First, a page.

I found clothed shots of Hallowell via Google; one is here.
posted by davy at 12:24 PM on December 3, 2006


Her face is holding up okay. Though I bet Quonsar's prettier.
posted by davy at 12:26 PM on December 3, 2006


tehloki writes "Well, there's no law that states 'government employees are not allowed to see what you might look like naked'. I think this violates cultural taboos and personal scruples more than it violates actual civil liberties. A cavity search, on the other hand...."

I'd imagine this would certainly violate personal privacy laws.

yoz420 writes "They do ensure that the screening agent is of the same gender as the subject."

Which in itself is pretty damn stupid. The whole idea behind stuff like that is to minimize prurient interest. I have it on anecdotal evidence that lesbians are proportionally over-represented in law enforcment and para-law enforcement positions. Just an example.
posted by dirtynumbangelboy at 12:46 PM on December 3, 2006


I'll walk through there a couple of times, and the TSA employees will probably beg their bosses to not subject them to such visual torture!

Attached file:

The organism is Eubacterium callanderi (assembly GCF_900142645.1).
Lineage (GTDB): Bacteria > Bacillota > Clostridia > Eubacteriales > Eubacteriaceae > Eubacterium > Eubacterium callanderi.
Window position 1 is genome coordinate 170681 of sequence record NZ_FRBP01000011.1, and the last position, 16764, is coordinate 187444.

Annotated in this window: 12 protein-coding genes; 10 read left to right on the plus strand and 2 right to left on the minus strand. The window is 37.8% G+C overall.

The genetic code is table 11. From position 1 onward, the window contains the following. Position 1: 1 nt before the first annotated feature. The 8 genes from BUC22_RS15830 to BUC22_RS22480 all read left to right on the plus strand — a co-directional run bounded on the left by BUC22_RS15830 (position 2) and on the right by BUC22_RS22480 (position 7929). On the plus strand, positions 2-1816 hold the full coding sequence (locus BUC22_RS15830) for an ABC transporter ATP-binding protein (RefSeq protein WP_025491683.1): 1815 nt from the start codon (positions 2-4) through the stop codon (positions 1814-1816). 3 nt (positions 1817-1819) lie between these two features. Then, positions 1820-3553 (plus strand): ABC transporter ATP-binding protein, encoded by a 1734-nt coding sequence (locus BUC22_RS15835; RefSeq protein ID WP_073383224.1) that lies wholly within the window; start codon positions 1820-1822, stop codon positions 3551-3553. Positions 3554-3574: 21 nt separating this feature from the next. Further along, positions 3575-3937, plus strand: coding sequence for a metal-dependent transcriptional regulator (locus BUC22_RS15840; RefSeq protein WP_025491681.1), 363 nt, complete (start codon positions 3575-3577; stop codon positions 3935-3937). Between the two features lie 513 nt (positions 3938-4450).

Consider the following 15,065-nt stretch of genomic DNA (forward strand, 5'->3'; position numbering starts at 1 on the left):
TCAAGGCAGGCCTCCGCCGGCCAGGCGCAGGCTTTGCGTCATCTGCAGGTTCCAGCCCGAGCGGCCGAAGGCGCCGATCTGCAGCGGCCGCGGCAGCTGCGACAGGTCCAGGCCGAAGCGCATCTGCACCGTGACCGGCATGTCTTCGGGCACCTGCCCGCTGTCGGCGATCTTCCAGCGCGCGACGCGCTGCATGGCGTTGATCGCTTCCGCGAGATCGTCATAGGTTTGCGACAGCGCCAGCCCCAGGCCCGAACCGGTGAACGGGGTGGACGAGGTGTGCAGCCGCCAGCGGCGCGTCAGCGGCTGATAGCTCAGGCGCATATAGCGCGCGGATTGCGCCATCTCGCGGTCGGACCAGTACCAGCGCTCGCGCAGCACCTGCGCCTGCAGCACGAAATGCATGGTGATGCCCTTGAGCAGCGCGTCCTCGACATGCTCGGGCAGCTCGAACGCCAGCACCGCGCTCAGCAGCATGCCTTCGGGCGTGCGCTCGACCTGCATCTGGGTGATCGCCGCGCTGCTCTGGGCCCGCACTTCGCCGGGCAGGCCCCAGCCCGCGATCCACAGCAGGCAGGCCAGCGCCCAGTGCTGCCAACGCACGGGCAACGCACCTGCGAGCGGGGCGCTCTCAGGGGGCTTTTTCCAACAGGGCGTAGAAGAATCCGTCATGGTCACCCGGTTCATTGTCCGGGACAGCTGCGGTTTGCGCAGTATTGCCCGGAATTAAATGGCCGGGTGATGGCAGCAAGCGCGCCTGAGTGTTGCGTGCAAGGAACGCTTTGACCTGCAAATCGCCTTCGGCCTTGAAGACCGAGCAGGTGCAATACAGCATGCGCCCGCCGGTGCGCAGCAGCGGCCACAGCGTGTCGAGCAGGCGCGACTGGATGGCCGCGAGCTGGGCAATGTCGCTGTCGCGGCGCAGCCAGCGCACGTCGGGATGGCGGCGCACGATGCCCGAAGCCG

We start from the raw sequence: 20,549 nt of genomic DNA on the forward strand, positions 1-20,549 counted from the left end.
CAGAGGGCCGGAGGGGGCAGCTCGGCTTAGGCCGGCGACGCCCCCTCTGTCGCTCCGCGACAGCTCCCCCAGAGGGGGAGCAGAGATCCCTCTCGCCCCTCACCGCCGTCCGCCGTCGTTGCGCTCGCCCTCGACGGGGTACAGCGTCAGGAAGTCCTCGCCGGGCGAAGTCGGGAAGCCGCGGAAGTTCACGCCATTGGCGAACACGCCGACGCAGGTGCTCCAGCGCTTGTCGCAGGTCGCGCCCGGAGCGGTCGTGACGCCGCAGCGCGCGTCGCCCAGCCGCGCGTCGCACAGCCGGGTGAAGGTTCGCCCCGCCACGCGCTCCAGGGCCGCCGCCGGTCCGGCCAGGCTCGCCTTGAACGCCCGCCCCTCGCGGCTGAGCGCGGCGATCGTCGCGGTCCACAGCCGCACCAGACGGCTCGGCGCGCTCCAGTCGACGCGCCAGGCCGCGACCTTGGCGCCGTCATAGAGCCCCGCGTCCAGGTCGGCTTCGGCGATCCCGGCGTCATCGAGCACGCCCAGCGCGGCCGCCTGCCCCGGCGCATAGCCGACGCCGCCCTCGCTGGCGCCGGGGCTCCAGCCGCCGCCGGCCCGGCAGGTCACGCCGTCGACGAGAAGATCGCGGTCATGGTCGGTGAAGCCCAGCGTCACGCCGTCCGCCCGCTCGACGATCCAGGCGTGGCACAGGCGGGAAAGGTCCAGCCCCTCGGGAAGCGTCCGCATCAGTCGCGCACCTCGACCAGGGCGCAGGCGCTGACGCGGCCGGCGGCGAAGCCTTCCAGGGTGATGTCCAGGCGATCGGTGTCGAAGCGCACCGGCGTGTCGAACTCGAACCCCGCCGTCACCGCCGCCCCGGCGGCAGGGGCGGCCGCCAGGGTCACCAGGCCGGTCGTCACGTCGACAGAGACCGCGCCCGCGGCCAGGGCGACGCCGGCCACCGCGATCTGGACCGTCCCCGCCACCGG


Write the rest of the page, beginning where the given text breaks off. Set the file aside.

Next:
posted by clevershark at 1:00 PM on December 3, 2006


Well, there's no law that states

"The right of the people to be secure in their persons, houses, papers, and effects, against unreasonable searches and seizures, shall not be violated. . ."
posted by Heywood Mogroot at 1:01 PM on December 3, 2006 [2 favorites]


Bismuth rocks, dude.
posted by Tube at 1:13 PM on December 3, 2006


A Pepto painting for the male abdomen: Since you're staring at my cock, don't you want to suck it? (That would make a hilarious test case.)
posted by davy at 1:25 PM on December 3, 2006


Why don't I just save them the trouble and walk around naked. What do you mean I'm not allowed to walk around naked?
posted by furtive at 1:48 PM on December 3, 2006


Why don't I just save them the trouble and walk around naked. What do you mean I'm not allowed to walk around naked? - furtive

Exactly! Hmm. Maybe this could actually be a step towards eventually purging some of our American puritanical hangups about the body.

Look, as soon as we started really thinking about travel security, it seemed obvious that the only totally equitable methods to prevent unwanted carryons would be:

a.) a full-body search of every single passenger
b.) everyone travels naked
c.) "Total Recall" style scanning devices

I didn't think we could actually pull off "c" but now that it's here, I have no problem showing 'em my computer-rendered Schmoo body. Especially if it spares me the time and effort of actually stripping in some back room to be physically poked and prodded just because my random number came up.